moderation in death
So we didn't have a snowday afterall. But we managed to have a blast anyway. To see our winter fun album, click here
After sledding, sipping, baking, decorating, and snarfing snow icecream, we headed off to Qur'an group. Today's uplifting topic... death and the remembrance of death. Now this is not as much of a downer as one might surmise... think Tuesdays with Morrie
, a living record of a man's death and a surprisingly uplifting book.
The impetus of the discussion was a quote from Al-Ghazali's Remembrance of Death
the gist of which was you should remember death often, and think upon it.
Sounds rather gruesome, but the point was that remembering that you can't take it with you, and that status, wealth, career, etc will seem rather unimportant when you're confronted with your deeds -- good and bad as weighed by Allah -- in the hereafter.
The discussion was wideranging, from why do children die (I always think of the story of Khidr when confronted with this situation (see below) Since no one, not even the Prophet, is exempt from making errors/sinning, an early demise may have to do with the Mercy of Allah rather than His wrath at whatever the innocent child has done) to how can thinking about death help us sort out our true priorities. (why are you a doctor, engineer, lawyer, writer -- to make a lot of money? (ok, not if you're a writer) so people will be impressed with you? to help people?)
The thought that struck me was that one should also consider death in moderation. Moderation is one of the things that attracted me about Islam. Muslims should not be profligate, but neither should they be ascetics. Being wealthy, and enjoying the blessings of the Lord are not sins in Islam, but at the same time, one should use one's wealth to benefit society and less well off individuals. We eschew sexual relations outside of marriage, but within marriage they are an act of worship, and there is no monasticism in Islam, nor is divorce forbidden. We pray and fast, but not constantly. Everything in balance.
So too our view of the world in light of death should be balanced. Considering our own deaths can help us achieve a healthy distance from worldly problems. Spats with one's spouse seem trivial, slights from a co-worker are less important, whether you get that big screen tv or a slightly smaller version doesn't really make much difference, when you really think about the ways of the universe. The connections we have with people, the joy we bring into their lives, the happiness and justice we help generate -- these are important things, who wins the game this Sunday... well... need I say more?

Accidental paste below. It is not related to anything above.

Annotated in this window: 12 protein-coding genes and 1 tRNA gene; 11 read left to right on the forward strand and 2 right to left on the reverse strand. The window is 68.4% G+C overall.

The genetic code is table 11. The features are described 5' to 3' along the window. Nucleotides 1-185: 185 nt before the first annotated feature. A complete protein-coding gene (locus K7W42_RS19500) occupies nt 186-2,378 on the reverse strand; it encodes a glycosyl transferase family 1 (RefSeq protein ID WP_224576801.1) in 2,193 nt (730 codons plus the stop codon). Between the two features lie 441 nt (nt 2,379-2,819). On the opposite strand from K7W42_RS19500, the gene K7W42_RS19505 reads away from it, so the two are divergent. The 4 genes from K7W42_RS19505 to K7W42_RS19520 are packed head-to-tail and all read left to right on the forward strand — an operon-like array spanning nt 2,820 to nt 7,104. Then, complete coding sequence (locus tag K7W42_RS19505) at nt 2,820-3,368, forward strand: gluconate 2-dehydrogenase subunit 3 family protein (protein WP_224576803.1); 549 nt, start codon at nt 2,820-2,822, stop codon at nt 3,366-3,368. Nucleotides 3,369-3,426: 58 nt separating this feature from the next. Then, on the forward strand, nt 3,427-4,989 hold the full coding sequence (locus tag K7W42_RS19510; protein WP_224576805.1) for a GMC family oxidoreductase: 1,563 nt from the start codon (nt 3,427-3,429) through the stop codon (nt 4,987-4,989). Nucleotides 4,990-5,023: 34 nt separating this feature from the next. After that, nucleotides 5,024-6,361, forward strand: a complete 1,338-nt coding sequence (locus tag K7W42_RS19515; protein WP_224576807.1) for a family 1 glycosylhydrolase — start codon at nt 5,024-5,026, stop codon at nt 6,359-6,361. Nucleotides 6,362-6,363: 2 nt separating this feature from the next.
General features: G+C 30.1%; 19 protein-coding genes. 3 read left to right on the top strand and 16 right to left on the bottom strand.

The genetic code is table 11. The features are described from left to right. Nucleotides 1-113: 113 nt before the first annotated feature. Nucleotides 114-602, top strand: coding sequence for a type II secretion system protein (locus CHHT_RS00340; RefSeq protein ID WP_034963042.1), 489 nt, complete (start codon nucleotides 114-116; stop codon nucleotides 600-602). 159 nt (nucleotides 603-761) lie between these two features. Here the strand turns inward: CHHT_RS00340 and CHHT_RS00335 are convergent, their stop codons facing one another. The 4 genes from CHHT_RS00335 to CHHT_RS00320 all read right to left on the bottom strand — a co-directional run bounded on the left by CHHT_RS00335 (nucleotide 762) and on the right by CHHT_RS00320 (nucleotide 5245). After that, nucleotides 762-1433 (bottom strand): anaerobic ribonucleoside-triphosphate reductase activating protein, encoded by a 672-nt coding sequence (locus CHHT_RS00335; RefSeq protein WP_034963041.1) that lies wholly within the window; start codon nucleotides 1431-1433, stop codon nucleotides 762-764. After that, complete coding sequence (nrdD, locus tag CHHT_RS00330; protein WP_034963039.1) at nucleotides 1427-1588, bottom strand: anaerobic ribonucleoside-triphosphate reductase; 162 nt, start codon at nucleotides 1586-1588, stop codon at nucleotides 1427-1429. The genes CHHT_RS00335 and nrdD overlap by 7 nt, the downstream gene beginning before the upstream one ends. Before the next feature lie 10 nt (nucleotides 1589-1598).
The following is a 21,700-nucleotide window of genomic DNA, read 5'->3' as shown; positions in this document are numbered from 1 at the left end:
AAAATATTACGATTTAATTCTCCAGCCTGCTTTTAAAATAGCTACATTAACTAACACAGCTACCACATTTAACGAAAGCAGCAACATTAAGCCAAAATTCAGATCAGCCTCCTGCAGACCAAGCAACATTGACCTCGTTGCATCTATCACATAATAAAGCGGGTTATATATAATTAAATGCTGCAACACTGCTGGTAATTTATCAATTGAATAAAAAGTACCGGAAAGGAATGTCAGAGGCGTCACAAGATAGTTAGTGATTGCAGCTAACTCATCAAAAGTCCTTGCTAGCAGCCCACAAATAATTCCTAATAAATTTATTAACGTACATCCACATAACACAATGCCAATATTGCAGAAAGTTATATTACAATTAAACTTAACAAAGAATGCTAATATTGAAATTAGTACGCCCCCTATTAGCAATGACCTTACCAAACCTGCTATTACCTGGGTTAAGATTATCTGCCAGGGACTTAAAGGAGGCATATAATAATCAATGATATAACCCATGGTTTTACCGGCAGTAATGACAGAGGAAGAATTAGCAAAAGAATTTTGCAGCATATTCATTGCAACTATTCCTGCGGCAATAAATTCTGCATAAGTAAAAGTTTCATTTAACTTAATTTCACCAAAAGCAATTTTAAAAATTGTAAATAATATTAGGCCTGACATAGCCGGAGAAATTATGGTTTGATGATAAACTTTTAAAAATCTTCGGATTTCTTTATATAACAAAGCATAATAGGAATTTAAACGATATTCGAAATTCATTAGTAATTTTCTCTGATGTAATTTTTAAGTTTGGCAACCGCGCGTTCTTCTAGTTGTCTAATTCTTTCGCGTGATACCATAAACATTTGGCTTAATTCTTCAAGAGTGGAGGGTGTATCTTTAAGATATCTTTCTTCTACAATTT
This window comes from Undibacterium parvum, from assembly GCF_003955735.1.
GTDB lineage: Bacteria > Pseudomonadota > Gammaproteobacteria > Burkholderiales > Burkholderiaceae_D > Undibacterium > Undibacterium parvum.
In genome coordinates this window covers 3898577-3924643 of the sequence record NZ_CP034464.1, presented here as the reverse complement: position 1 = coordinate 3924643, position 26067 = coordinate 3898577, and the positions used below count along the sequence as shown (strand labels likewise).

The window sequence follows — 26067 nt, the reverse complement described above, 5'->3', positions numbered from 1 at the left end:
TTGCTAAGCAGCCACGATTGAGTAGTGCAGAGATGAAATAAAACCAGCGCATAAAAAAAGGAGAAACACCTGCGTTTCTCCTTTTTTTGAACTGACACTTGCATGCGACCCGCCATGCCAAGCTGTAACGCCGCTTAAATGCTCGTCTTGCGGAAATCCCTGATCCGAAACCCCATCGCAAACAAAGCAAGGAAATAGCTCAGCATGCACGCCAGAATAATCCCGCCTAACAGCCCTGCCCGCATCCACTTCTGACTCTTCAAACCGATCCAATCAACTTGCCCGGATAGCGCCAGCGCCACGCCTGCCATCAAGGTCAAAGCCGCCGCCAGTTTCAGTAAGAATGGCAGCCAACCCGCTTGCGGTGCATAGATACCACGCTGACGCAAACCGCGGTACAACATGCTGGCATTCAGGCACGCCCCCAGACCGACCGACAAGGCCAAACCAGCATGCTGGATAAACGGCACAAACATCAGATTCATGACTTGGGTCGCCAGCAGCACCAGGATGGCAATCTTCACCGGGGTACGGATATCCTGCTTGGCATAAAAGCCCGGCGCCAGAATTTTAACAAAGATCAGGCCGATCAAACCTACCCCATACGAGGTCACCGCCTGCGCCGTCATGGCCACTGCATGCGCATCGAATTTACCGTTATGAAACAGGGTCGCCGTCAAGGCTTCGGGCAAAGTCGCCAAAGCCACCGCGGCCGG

At the same time, we should not let this contemplation of death make us disdainful of the world. Islam doesn't ask us to ignore Earth, or to despise our lives. Rather, it asks us to engage with it, to be caretakers and guardians, to be bastions of virtue who stand up for the downtrodden and oppressed. In particular, contemplation of the hereafter should not make us devalue the world, and other human beings so completely, that we consider their lives worthless, expendable. Allah loves the world It has fashioned, and tells us in the Qur'an that killing a single soul wrongfully is like killing the entirety of mankind. How then are we to take lightly the life that has been given to us and to others?
Unfortunately, we are living in a day and age where many people lack this sense of balance (Muslims and non-Muslims). Where what you call God and how you perform your prayers is a matter for slaughter. Where oil wealth is more important than human lives. Where a cheap sneaker is more important than inhumane working conditions. I suspect we are not going to see an end to this inequilibrium anytime soon, but one can hope, and pray.
*The story of Khidr is a longish tale in which Moses seeks out Khidr who is known to be wise and to receive knowledge from God. Moses wishes to learn from Khidr. Khidr reluctantly allows Moses to follow along, although he extracts a promise that Moses should not question his actions. Well the first thing he does, as they walk along the seashore is stave in the boat of some fishermen. The next thing, he kills a young boy. Then, they enter a town, and seek lodgings at various homes. Only the poorest family has the kindness to welcome them in. In the morning, Khidr pulls down a wall in the back of the house before they depart. Moses is, naturally, outraged at Khidr's behavior, and each time he does something that appears to be completely evil, he asks Khidr how can he do such a thing. At last Khidr is fed up with Moses's questions, and says Moses must go his own way, but he will explain why he did what he did. Allah had showed him that there was a navy fleet sailing the morning before, conscripting ships for their war. The fishermen, busy on shore repairing their boat, were spared being drafted into warfare, losing the livelihood their families depended upon. The boy, Allah had shown him, would grow up to give his parents much grief and to wreak havoc on the world, so Allah had shown mercy upon his soul and taken him before he could do such things. As for the wall, beneath it lay a treasure that had belonged to the ancestors of the family, but which had been forgotten about, and when they repaired the wall, they would find it.
One of the